“How do you know?”

There is one passage in Scripture that evangelists use as a scapegoat for discipleship and independent thinkers use as an excuse for avoiding theological education:

As for you, the anointing which you received from Him abides in you, and you have no need for anyone to teach you; but as His anointing teaches you about all things, and is true and is not a lie, and just as it has taught you, you abide in Him.

– 1 John 2.27

Have you heard, or thought before, “I have the Holy Spirit within me to teach me, I do not need anyone else”?  Or how about, “He now has the Holy Spirit in him, God will teach him…just leave him in God’s hands”?  Or how about someone feeling called to the ministry, and saying “Why do I need to go to seminary, if God is calling me to the field”?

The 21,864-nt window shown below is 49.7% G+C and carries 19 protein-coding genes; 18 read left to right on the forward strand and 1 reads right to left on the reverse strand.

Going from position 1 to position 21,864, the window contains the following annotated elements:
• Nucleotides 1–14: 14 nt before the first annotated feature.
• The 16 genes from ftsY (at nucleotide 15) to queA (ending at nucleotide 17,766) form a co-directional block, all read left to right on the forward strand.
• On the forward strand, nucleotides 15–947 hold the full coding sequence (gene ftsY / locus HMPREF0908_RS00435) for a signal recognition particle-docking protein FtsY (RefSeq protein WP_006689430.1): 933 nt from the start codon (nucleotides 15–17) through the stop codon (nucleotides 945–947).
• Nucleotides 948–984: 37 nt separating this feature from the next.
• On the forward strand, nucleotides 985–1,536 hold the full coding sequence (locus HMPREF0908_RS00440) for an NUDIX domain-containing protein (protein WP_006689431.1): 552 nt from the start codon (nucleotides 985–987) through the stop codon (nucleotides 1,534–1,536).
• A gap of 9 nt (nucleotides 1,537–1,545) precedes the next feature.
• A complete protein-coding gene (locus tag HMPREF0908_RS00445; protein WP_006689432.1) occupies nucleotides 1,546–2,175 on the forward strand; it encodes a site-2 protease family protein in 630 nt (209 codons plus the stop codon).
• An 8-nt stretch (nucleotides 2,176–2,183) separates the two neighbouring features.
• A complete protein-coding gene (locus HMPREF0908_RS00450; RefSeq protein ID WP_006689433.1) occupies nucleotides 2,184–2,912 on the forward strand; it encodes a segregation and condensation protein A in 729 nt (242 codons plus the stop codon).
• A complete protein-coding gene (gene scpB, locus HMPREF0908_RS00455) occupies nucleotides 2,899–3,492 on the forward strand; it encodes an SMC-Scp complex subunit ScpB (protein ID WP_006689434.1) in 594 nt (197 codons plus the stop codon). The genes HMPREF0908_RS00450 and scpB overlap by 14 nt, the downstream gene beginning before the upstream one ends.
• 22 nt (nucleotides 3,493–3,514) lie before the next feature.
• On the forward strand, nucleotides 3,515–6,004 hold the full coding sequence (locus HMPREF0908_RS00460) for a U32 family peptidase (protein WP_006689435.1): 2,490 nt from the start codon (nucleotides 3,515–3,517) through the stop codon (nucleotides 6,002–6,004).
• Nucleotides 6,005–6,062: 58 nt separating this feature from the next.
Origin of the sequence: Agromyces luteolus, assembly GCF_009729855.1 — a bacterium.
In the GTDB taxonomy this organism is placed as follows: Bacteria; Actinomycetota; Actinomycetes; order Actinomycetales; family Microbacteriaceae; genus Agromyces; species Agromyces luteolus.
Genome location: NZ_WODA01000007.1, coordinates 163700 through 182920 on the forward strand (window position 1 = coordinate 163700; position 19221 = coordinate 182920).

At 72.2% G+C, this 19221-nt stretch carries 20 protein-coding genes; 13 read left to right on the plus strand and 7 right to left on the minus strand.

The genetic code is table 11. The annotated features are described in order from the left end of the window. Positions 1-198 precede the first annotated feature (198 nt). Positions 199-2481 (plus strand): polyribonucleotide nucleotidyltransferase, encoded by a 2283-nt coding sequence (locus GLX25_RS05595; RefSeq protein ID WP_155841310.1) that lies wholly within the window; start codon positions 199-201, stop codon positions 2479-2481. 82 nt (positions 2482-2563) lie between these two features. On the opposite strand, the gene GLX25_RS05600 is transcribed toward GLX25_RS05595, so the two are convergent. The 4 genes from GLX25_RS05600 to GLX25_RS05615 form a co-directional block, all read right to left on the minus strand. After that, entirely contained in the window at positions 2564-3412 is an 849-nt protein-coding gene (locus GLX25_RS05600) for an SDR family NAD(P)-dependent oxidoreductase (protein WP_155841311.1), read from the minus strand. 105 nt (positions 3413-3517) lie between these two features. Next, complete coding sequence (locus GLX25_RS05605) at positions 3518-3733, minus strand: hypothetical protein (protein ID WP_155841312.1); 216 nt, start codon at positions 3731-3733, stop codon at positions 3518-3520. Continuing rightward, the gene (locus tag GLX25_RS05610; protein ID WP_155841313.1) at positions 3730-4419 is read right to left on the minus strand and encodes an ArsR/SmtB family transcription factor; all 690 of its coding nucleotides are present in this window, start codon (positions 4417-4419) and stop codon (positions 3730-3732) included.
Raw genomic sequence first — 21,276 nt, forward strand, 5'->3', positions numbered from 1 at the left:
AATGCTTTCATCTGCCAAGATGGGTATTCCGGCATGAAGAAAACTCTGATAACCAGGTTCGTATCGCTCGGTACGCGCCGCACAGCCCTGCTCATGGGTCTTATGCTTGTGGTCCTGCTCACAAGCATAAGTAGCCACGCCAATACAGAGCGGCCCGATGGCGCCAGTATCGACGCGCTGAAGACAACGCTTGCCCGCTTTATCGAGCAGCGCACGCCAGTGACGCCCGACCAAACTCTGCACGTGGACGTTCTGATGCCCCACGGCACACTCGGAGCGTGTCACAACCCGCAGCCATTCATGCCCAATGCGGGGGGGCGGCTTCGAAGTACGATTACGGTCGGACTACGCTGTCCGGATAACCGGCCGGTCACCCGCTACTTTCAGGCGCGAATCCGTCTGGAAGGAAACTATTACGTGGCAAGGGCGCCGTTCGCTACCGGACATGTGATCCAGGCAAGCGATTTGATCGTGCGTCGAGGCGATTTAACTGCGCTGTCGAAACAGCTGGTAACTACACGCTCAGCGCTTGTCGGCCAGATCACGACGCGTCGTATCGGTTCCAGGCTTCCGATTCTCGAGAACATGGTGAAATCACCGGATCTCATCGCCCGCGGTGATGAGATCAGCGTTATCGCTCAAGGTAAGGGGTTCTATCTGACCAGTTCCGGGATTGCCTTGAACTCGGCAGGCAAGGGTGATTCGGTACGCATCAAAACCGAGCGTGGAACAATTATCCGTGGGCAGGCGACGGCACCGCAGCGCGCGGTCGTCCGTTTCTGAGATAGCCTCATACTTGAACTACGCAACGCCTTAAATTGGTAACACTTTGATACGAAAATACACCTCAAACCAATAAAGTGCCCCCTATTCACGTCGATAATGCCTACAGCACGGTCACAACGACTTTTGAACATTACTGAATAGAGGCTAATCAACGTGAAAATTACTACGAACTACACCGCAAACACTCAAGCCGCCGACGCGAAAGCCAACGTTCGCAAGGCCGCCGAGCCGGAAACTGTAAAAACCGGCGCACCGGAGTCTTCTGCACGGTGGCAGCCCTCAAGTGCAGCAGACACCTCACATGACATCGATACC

Churches vary on the requirements for pastoral leadership and mission boards vary on requirements for missionaries.  But consider this:  there are still 6,100+ people groups around the world that are less than 2% Christian.  There are still about 1,900 languages that do not have the Bible.  How many would-be missionaries are ready to go to a foreign land where there is no Church or Bible, lead a few people to Christ, and teach them the Bible and discipleship?  We take for granted the internet and all of our forefathers who have done so much leg-work for us in our personal studies.  We have podcasts, internet broadcasts of sermons and mountains of books on every theological issue and question.

But in short, when you get to the field and find that first believer, what will you teach them?

If you are called to be a pastor, can you verbalize how you believe the Bible teaches that the Church should be led?

There are many people who have been believers for a long time and because of their love for the Scripture and for the Church that they have a deep and real grasp on Scripture and what it teaches on most major doctrines and issues.  There are some, who, when they come to faith are radically changed and given a drive to read and absorb and develop on their own initiative a vast education on Church history, theology and the outworkings of the Church and discipleship.